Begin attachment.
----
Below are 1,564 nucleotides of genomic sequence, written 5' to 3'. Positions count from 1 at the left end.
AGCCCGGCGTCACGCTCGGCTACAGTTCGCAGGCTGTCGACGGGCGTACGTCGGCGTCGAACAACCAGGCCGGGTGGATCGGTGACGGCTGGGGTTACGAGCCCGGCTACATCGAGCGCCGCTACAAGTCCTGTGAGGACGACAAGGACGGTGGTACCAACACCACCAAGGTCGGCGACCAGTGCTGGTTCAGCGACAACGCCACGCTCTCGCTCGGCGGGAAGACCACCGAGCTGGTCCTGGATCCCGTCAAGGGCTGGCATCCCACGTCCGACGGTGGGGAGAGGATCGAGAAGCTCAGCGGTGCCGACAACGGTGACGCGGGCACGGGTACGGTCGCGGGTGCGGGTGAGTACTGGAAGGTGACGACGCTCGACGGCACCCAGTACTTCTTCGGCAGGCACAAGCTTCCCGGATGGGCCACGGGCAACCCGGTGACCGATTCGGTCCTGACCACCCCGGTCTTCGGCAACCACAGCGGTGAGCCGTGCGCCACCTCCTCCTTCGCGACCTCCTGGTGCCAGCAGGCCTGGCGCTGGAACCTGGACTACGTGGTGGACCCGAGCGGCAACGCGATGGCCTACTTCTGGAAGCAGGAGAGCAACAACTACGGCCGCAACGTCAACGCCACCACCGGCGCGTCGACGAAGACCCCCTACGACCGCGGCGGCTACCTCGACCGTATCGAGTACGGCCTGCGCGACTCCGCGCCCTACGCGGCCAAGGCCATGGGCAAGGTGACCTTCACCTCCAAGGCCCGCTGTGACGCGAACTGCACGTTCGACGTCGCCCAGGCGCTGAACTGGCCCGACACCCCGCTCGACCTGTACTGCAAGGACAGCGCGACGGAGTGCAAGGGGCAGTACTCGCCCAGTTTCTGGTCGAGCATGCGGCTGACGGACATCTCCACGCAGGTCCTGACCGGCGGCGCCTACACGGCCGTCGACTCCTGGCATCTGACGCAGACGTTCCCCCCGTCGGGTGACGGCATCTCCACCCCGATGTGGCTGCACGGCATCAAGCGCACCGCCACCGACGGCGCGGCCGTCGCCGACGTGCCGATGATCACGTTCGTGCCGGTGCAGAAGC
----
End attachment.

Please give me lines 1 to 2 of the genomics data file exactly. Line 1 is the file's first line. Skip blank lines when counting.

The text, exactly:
Below are 1,564 nucleotides of genomic sequence, written 5' to 3'. Positions count from 1 at the left end.
AGCCCGGCGTCACGCTCGGCTACAGTTCGCAGGCTGTCGACGGGCGTACGTCGGCGTCGAACAACCAGGCCGGGTGGATCGGTGACGGCTGGGGTTACGAGCCCGGCTACATCGAGCGCCGCTACAAGTCCTGTGAGGACGACAAGGACGGTGGTACCAACACCACCAAGGTCGGCGACCAGTGCTGGTTCAGCGACAACGCCACGCTCTCGCTCGGCGGGAAGACCACCGAGCTGGTCCTGGATCCCGTCAAGGGCTGGCATCCCACGTCCGACGGTGGGGAGAGGATCGAGAAGCTCAGCGGTGCCGACAACGGTGACGCGGGCACGGGTACGGTCGCGGGTGCGGGTGAGTACTGGAAGGTGACGACGCTCGACGGCACCCAGTACTTCTTCGGCAGGCACAAGCTTCCCGGATGGGCCACGGGCAACCCGGTGACCGATTCGGTCCTGACCACCCCGGTCTTCGGCAACCACAGCGGTGAGCCGTGCGCCACCTCCTCCTTCGCGACCTCCTGGTGCCAGCAGGCCTGGCGCTGGAACCTGGACTACGTGGTGGACCCGAGCGGCAACGCGATGGCCTACTTCTGGAAGCAGGAGAGCAACAACTACGGCCGCAACGTCAACGCCACCACCGGCGCGTCGACGAAGACCCCCTACGACCGCGGCGGCTACCTCGACCGTATCGAGTACGGCCTGCGCGACTCCGCGCCCTACGCGGCCAAGGCCATGGGCAAGGTGACCTTCACCTCCAAGGCCCGCTGTGACGCGAACTGCACGTTCGACGTCGCCCAGGCGCTGAACTGGCCCGACACCCCGCTCGACCTGTACTGCAAGGACAGCGCGACGGAGTGCAAGGGGCAGTACTCGCCCAGTTTCTGGTCGAGCATGCGGCTGACGGACATCTCCACGCAGGTCCTGACCGGCGGCGCCTACACGGCCGTCGACTCCTGGCATCTGACGCAGACGTTCCCCCCGTCGGGTGACGGCATCTCCACCCCGATGTGGCTGCACGGCATCAAGCGCACCGCCACCGACGGCGCGGCCGTCGCCGACGTGCCGATGATCACGTTCGTGCCGGTGCAGAAGC